Jerry Bruckheimer should be spending most of his time talking about the long-delayed release of Top Gun: Maverick, but instead there is more attention centered around another big franchise on his resume, Disney's Pirates of the Caribbean. In a new interview, the producer revealed that it is extremely unlikely that Johnny Depp would appear in a potential Pirates 6 and revealed the Margot Robbie project rumored in 2020 is still in the works. During Depp's defamation trial against ex-wife Amber Heard, the actor's talent manager claimed Depp lost a $22.5 million deal to star in Pirates 6 after Heard's 2018 Washington Post op-ed about being the survivor of domestic violence was published.
When The Sunday Times asked Bruckheimer, 78, about Depp's chances of playing Captain Jack Sparrow again, Bruckheimer said it was unlikely. "Not at this point," he said, via The Wrap. "The future is yet to be decided." He went on to say the next movies would center around Robbie's new character. "We're developing two Pirates scripts. One with her, one without," he told the Sunday Times.
In June 2020, The Hollywood Reporter confirmed Robbie was attached to a new Pirates project. Little is known about this, aside from writer Christina Hodson (Birds of Prey) working on the script. Ted Elliott, who worked on the past Pirates movies, is also working on a script with Craig Mazin (Chernobyl) that is separate from the Robbie/Hodson movie.
Bruckheimer's career dates back to the 1970s, so he has experienced just about every major change in modern Hollywood history. When Depp made his debut as Jack Sparrow in 2003, big international stars were needed to launch franchises. Now, it seems intellectual properties are bigger than the stars. However, Bruckheimer believes that not everything has changed.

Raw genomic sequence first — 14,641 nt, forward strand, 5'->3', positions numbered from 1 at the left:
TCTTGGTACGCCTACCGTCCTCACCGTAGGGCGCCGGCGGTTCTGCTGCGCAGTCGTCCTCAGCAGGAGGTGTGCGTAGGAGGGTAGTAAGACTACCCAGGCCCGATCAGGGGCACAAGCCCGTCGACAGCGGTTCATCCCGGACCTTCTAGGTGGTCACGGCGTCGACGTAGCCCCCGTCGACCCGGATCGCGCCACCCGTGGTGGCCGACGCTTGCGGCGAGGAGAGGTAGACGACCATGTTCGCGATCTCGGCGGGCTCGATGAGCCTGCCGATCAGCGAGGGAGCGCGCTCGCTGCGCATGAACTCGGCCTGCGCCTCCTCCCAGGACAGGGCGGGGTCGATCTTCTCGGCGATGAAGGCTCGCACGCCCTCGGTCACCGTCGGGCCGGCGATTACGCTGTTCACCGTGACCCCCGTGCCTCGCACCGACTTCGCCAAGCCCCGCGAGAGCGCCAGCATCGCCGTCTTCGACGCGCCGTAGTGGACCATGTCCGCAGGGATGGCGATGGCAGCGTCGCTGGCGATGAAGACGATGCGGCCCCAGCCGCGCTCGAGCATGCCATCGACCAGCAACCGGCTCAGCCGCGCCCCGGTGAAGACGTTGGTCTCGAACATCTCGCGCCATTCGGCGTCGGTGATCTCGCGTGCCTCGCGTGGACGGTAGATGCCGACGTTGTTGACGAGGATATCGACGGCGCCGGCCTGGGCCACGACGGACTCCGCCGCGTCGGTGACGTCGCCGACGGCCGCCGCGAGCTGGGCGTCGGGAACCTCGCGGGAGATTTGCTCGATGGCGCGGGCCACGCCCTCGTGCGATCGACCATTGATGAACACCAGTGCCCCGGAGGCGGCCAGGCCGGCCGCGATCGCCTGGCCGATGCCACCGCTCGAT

"Marvel and DC still want a really strong actor," Bruckheimer told the Times. "I still get the same list of ten men the studios want in a movie. You still get Tom [Cruise], Leonardo [DiCaprio]. Get one of these big names and you've got a good shot at getting a movie made." He believes Brad Pitt and Chris Hemsworth are bankable stars as well, but he noted the list of women who can lead a franchise is "just not that strong a list yet."
Depp and Heard are still in the middle of a defamation trial in Virginia. Depp filed a $50 million defamation suit against Heard over the Washington Post op-ed, which did not name Depp as her abuser. In 2020, Heard filed a $100 million counter-suit. The trial finally began on April 11. During testimony earlier this month, Depp's manager Jack Whigham claimed Depp was offered $22.5 million to star in Pirates 6 before Heard's op-ed was published. Depp's legal team has argued that Heard's op-ed cost him work opportunities.
However, there were reports about Disney wanting to move on from Jack Sparrow before Heard's op-ed was published in December 2018. In October 2018, screenwriter Stuart Beattie told the Daily Mail that Disney planned to reboot Pirates without Depp after 2017's Dead Men Tell No Tales was a disappointment at the domestic box office. Deadline also reported in October 2018 that Disney was in talks with Deadpool writers Rhett Reese and Paul Wernick to write a Pirates reboot. Heard filed for divorce from Depp in May 2016 and requested a temporary restraining order against Depp, with allegations of abuse. Depp denied abusing Heard and has accused her of abuse against him.